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I'm trying to show that if $X$ is a CW-complex, then $$ \pi_1(X) = \pi_1(X^2)$$ where $X^2$ is the 2-skeleton.

I found the following proposition in Hatcher's book:

Proposition 1.26.

(a) If $Y$ is obtained from $X$ by attaching $2$-cells as described above, then the inclusion $X \hookrightarrow Y$ induces a surjection $\pi_1 (X, x_0) \to \pi_1 (Y,x_0)$ whose kernel is $N$. Thus $\pi_1 (Y) \approx \pi_1 (X)/N$.

(b) If $Y$ is obtained from $X$ by attaching $n$-cells for a fixed $n > 2$, then the inclusion $X \hookrightarrow Y$ induces an isomorphism $\pi_1 (X, x_0) \approx \pi_1 (Y,x_0)$.

(c) For a path-connected cell complex $X$ the inclusion of the $2$-skeleton $X^2 \hookrightarrow X$ induces an isomorphism $\pi_1 (X^2,x_0) \approx \pi_1 (X,x_0)$.

(In (a), $N$ is a normal subgroup of $\pi_1(X,x_0)$.)

I was wondering if there's a more "direct" proof, or if I should just follow this proposition. Thanks in advance!

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The CW-flavoured argument uses the relative version of CW approximation:

Let $X$ and $Y$ be CW complexes, $A\subset X$ a subcomplex. If $f\colon X \to Y$ is a continuous function that is cellular on $A$ then there is a homotopy $H\colon X\times I \to Y$ such that $H_0 = f$, $H_t(a) = f(a)$ for all $a\in A$ and $t\in I$, and $H_1$ is cellular.

Let $X$ be a CW complex, and $\iota \colon X^n \to X$ the inclusion of its $n$-skeleton (we omit the subscript on $\iota$ for the sake of notation). We want to show that $\iota_*\colon \pi_1(X^2) \to \pi_1(X)$ is an isomorphism. Suppose $S^1$ is given a CW structure so that the basepoint is a $0$-cell.

If $f\colon S^1 \to X$ is basepoint preserving, then by relative CW approximation there is a basepoint preserving homotopy between $f$ and a pointed cellular function $\tilde{f}\colon S^1 \to X$. By cellularity the image of $\tilde{f}$ is in $X^1$, so $\iota_*\colon \pi_1(X^2)\to \pi_1(X)$ is surjective.

Now suppose $f\colon S^1 \to X^2$ is a pointed map such that $[\iota\circ f] = 0 \in \pi_1(X)$, i.e. $[f]$ is in the kernel of $\iota_*$. Without loss of generality we can assume that $f$ is a cellular map. If we consider any basepoint-preserving null-homotopy $H\colon S^1 \times I \to X$ of $\iota\circ f$, then by relative CW approximation (note that $H$ is cellular on the subcomplex $(X\times \{0\}) \cup (\{x_0\} \times I) \subset X \times I$) $H$ is homotopic to a basepoint-preserving null-homotopy $\tilde{H}$ of $\iota\circ f$ which is cellular. In particular the image of this null-homotopy is in $X^2$ so in fact $[f] = 0 \in \pi_1(X^2)$, therefore $\iota_*$ is injective.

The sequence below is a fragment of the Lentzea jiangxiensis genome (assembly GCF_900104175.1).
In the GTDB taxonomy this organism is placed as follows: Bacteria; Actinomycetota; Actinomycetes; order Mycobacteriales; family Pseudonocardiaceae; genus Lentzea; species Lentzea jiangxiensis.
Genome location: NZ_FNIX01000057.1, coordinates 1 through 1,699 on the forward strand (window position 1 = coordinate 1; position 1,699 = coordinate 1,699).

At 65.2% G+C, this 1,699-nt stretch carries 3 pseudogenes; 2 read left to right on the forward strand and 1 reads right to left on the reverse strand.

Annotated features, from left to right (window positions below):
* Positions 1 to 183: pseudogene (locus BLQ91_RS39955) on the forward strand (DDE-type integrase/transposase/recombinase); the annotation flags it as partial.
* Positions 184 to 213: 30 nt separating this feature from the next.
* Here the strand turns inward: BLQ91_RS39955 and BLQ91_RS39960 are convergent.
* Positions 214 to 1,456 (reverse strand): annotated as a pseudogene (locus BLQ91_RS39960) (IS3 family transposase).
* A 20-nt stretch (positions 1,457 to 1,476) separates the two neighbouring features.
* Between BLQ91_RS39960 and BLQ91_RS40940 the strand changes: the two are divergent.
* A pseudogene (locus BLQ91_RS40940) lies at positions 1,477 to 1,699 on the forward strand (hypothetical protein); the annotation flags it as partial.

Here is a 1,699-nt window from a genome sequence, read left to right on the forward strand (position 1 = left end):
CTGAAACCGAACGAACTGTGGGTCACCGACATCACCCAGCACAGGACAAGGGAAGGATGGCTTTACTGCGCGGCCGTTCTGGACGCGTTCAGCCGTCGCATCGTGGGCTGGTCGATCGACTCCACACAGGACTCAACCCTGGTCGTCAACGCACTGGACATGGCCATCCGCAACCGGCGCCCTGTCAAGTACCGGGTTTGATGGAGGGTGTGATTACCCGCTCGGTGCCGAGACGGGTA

Note: an essentially identical argument shows that $\pi_n(X) \cong \pi_n(X^{n+1})$ for all $n\geq 0$, as an exercise you should write out the details.

Edit: Further note: after looking at Hatcher's proof of this proposition, it seems more elementary than the full force of CW approximation, even though I feel like CW approximation is the "conceptual" way to answer your specific question about CW complexes.

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  • $\begingroup$ Thanks for the clear answer! So basically if I want a more direct result I should use CW approximation, but if I just want to use basic constructions on CW complexes I have to make use of that proposition, for example? $\endgroup$ – SantiMontouliu May 23 at 19:35
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    $\begingroup$ I think the methods used in the proofs of that proposition are a bit more elementary than CW approximation, and they work in a more general context (I had assumed they would just be using CW approximation but it looks like they aren't). In my opinion CW approximation is the "conceptual" way of seeing the result you want, but Hatcher's proposition I think has less proof. $\endgroup$ – William May 23 at 20:11

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